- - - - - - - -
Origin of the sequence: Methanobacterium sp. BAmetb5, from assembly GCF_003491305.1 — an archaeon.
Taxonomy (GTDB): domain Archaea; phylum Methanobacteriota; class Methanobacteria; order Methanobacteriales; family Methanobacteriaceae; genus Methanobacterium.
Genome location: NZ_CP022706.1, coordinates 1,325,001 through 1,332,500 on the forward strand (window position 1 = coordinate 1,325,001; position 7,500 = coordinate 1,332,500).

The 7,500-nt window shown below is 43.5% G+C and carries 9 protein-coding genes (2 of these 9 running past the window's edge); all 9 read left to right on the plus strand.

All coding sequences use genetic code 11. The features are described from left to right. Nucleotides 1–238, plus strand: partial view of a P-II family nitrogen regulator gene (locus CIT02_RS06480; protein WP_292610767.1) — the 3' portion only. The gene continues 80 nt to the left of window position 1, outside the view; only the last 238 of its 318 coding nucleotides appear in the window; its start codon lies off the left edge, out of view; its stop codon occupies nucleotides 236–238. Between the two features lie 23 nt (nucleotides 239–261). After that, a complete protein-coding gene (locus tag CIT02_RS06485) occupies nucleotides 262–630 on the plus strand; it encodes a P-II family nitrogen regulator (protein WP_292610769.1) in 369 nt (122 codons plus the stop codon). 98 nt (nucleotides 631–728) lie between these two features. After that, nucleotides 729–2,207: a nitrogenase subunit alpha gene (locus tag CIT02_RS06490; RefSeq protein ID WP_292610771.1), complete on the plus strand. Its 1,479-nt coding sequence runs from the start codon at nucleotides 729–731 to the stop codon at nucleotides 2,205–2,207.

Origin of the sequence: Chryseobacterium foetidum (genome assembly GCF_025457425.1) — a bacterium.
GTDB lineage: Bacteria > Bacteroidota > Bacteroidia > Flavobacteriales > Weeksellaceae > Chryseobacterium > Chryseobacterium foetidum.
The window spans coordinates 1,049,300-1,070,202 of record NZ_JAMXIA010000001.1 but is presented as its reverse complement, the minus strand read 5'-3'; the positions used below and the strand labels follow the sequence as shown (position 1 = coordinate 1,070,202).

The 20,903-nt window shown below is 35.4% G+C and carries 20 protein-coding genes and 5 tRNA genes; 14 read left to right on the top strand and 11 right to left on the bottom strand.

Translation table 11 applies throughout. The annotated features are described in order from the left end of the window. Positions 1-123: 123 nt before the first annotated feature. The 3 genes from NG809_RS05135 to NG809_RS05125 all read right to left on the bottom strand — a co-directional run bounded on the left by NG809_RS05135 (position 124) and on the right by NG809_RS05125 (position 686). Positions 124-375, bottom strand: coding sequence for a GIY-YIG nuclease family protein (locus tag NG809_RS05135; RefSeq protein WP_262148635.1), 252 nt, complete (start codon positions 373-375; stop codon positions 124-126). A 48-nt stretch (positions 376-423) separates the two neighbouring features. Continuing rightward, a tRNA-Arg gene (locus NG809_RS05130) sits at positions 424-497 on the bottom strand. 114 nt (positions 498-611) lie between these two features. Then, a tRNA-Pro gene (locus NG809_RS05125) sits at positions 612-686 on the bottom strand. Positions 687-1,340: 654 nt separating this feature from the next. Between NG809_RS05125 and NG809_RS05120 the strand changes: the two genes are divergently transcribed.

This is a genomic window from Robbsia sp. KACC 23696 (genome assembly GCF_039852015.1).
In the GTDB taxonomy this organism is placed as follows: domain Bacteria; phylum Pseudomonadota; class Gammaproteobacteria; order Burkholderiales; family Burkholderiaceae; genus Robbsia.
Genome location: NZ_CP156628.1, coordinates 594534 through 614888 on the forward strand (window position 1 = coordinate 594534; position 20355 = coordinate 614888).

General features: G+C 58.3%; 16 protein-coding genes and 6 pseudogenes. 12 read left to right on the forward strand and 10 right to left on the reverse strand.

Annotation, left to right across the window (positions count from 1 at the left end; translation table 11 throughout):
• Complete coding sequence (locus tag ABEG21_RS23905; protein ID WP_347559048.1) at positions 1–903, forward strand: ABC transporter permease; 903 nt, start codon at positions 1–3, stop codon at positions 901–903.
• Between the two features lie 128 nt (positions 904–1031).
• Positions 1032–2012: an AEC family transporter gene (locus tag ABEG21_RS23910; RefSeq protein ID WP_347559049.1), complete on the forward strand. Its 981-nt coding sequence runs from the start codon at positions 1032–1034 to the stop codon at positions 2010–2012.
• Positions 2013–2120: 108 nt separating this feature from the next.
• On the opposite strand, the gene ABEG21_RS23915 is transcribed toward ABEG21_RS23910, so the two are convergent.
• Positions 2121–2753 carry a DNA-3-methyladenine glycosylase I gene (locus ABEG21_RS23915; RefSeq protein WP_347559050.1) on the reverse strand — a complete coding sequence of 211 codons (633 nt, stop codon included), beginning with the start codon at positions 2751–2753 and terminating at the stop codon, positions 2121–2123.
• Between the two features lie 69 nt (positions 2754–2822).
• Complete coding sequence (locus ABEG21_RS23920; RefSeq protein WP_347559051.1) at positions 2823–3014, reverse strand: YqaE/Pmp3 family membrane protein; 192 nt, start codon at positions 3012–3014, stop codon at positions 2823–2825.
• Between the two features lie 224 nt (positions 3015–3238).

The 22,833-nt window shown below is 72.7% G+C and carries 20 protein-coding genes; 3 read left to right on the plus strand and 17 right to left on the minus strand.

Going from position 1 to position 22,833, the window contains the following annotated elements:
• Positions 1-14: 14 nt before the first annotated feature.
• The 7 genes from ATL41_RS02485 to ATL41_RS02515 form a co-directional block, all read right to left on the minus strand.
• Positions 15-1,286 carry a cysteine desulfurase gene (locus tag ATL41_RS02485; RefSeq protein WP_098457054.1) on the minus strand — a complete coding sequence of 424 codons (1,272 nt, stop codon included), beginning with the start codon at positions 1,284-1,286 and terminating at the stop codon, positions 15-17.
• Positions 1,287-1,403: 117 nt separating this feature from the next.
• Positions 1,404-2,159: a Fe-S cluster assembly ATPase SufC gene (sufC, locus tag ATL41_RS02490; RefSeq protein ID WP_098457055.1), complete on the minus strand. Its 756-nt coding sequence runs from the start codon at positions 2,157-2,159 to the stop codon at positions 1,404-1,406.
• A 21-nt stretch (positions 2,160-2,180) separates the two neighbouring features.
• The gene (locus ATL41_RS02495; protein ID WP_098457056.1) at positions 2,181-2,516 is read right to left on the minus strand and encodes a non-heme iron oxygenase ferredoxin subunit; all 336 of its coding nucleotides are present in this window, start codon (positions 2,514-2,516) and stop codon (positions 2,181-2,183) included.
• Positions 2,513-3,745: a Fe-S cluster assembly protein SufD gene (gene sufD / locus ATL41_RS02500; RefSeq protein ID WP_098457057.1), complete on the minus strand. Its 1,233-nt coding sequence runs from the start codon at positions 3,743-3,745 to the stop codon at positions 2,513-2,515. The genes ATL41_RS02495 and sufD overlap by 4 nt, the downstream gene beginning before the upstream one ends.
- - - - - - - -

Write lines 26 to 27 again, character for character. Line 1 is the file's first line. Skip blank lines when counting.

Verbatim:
Going from position 1 to position 22,833, the window contains the following annotated elements:
• Positions 1-14: 14 nt before the first annotated feature.